Characterization of CD30

Reed-Sternberg cell

In 1982 Stein and colleagues identified a new monoclonal antibody, Ki-1, that was specific for Hodgkin and Reed-Sternberg cells of Hodgkin lymphoma (HL) and a small population of lymphoid cells.1,2 The antigen recognized by Ki-1, designated as CD30, was found to be expressed not only in HL, but also on large-cell neoplasms subsequently designated anaplastic large cell lymphoma (ALCL).3,4

CD30 is a transmembrane glycoprotein with a molecular weight of 120 kDa.5,6 It is a member of the tumor necrosis factor receptor (TNFR) superfamily, which is likely to be crucial for regulating proliferation and differentiation of lymphocytes.7 An 85-kDa proteolytic fragment defined as soluble CD30 (sCD30) can be detected in the sera of patients with CD30-positive lymphomas and is also found in some patients with bone cancer, rheumatoid arthritis, atopic dermatitis and other reactive disorders, particularly during the acute phase of the disease.8,9,10,11 It has been suggested that high serum levels of sCD30 represent an independent predictor of disease progression and poor prognosis for patients with CD30-positive lymphomas.8,12


  1. Schwab U, Stein H, Gerdes J, et al. Production of a monoclonal antibody specific for Hodgkin and Sternberg-Reed cells of Hodgkin’s disease and a subset of normal lymphoid cells. Nature. 1982;299(5878):65-67.
  2. Stein H, Gerdes J, Schwab U, et al. Identification of Hodgkin and Sternberg-Reed cells as a unique cell type derived from a newly-detected small-cell population. Int J Cancer. 1982;30(4):445-459.
  3. Stein H, Mason DY, Gerdes J, et al. The expression of the Hodgkin’s disease associated antigen Ki-1 in reactive and neoplastic lymphoid tissue: evidence that Reed-Sternberg cells and histiocytic malignancies are derived from activated lymphoid cells. Blood. 1985;66(4):848-858.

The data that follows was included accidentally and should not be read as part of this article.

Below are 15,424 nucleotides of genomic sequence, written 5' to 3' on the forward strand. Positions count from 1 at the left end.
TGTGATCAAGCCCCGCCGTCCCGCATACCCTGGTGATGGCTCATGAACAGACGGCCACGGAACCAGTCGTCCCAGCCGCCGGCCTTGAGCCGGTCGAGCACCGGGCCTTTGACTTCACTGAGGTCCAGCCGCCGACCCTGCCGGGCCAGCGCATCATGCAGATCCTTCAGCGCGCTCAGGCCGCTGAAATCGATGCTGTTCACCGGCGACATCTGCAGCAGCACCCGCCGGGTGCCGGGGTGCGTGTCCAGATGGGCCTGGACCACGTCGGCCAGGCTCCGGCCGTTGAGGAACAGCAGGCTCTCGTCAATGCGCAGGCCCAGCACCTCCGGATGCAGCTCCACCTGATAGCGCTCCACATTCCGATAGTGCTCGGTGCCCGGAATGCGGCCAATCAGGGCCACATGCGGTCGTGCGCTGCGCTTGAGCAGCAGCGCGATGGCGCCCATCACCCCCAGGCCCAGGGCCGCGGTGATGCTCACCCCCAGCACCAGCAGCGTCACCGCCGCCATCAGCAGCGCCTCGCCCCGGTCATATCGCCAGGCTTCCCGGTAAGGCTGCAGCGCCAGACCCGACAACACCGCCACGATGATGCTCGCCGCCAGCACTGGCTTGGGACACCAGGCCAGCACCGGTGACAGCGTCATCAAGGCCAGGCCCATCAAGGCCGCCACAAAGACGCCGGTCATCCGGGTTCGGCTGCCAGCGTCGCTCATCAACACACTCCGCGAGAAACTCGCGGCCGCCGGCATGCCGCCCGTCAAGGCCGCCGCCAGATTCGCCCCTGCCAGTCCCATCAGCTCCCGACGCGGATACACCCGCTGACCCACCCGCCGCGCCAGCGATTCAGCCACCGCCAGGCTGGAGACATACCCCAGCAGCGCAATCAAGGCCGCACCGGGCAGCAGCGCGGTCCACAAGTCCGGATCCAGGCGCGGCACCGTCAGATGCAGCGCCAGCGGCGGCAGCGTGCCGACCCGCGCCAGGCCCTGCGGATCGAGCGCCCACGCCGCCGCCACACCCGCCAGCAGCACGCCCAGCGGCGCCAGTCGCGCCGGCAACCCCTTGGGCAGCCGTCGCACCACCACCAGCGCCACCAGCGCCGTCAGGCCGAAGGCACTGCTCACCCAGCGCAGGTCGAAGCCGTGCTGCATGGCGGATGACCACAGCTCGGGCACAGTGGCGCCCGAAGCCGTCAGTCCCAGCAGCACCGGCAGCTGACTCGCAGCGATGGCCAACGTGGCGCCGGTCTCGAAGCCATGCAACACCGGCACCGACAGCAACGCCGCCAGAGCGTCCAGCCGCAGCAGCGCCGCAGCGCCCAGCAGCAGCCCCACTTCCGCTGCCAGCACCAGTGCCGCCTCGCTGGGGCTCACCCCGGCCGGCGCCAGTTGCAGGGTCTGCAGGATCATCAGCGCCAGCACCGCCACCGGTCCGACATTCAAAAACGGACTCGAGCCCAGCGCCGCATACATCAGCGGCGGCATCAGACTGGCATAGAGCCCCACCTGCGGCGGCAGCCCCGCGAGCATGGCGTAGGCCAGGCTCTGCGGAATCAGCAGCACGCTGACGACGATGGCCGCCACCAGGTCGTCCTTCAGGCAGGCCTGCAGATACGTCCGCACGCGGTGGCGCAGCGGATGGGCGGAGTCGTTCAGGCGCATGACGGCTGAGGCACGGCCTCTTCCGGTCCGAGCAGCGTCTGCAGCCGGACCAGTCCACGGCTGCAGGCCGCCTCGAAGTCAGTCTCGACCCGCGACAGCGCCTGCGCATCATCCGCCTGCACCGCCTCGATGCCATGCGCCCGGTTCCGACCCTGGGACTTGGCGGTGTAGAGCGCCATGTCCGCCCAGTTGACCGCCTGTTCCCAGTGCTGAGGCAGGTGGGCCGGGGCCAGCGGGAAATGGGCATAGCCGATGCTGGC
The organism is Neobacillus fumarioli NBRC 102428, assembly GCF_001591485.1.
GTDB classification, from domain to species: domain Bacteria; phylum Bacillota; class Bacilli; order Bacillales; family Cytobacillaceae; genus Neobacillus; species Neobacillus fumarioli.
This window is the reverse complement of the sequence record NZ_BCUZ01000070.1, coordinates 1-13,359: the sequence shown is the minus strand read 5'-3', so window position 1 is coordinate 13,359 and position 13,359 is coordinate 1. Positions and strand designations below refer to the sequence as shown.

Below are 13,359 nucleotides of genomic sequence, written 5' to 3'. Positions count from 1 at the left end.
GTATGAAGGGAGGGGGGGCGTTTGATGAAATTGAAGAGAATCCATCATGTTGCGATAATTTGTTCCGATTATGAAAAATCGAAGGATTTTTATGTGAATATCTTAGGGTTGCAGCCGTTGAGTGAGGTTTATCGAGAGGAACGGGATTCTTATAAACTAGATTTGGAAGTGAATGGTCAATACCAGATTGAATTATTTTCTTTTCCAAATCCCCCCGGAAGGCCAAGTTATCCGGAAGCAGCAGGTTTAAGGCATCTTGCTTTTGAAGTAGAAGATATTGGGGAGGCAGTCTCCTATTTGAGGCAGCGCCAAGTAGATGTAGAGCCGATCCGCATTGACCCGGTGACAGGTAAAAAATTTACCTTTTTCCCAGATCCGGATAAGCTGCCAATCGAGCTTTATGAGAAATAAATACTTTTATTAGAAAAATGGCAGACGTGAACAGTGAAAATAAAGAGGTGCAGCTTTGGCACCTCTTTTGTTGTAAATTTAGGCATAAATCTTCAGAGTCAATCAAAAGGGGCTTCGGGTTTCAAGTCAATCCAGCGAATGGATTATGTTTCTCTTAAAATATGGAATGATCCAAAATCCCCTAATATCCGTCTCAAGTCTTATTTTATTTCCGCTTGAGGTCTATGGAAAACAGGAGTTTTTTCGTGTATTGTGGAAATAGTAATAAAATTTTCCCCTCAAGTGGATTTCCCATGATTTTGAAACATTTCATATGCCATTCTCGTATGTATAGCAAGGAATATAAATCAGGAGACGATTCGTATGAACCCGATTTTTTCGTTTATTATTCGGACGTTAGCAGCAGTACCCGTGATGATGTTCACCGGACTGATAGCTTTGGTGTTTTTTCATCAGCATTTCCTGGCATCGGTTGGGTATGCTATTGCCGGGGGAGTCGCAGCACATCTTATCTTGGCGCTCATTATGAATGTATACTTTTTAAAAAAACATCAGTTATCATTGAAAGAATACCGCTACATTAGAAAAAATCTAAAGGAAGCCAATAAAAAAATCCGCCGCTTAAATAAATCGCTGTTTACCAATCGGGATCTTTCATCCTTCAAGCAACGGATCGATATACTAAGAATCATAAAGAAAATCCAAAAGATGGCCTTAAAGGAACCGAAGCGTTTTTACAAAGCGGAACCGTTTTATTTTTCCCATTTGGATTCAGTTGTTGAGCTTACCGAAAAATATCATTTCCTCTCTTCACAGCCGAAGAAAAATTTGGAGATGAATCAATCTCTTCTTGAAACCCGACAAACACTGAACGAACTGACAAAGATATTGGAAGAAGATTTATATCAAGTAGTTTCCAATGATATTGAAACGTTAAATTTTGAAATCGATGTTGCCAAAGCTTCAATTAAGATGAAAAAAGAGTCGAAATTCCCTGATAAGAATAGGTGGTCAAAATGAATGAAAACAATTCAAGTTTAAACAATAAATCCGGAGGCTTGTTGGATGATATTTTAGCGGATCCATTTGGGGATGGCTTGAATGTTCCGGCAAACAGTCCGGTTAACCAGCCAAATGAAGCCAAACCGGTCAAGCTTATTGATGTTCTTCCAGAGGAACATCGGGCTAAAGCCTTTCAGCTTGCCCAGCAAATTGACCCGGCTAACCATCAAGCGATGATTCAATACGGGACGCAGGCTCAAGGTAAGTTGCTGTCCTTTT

4. Stein H, Foss H-D, Dürkop H, et al. CD30+ anaplastic large cell lymphoma: a review of its histopathologic, genetic, and clinical features. Blood. 2000;96(12):3681-3695.
  5. Dürkop H, Latza U, Hummel M, Eitelbach F, Seed B, Stein H. Molecular cloning and expression of a new member of the nerve growth factor receptor family that is characteristic for Hodgkin’s disease. Cell. 1992;68(3):421-427.
  6. Gruss H-J, Duyster J, Herrmann F. Structural and biological features of the TNF receptor and TNF ligand superfamilies: interactive signals in the pathobiology of Hodgkin’s disease. Ann Oncol. 1996;7(suppl 4):19-26.
  7. de Bruin PC, Gruss H-J, van der Valk P, Willemze R, Meijer CJLM. CD30 expression in normal and neoplastic lymphoid tissue: biological aspects and clinical implications. Leukemia. 1995;9(10):1620-1627.
  8. Gerber H-P. Emerging immunotherapies targeting CD30 in Hodgkin’s lymphoma. Biochem Pharmacol. 2010;79(11):1544-1552.
  9. Chiarle R, Podda A, Prolla G, Gong J, Thorbecke GJ, Inghirami G. CD30 in normal and neoplastic cells. Clin Immunol. 1999;90(2):157-164.
  10. Holzer G, Pfandlsteiner T, Blahovec H, Trieb K, Kotz R. Serum concentrations of sCD30 and sCD40L in patients with malignant bone tumours. Wien Med Wochenschr. 2003;153(1-2):40-42.
  11. Josimovic-Alasevic O, Dürkop H, Schwarting R, Backé E, Stein H, Diamantstein T. Ki-1 (CD30) antigen is released by Ki-1-positive tumor cells in vitro and in vivo, I: partial characterization of soluble Ki-1 antigen and detection of the antigen in cell culture supernatants and in serum by an enzyme-linked immunosorbent assay. Eur J Immunol. 1989;19(1):157-162.
  12. Diehl V, Bohlen H, Wolf J. CD30: cytokine-receptor, differentiation marker or a target molecule for specific immune response? Ann Oncol. 1994;5(4):300-302.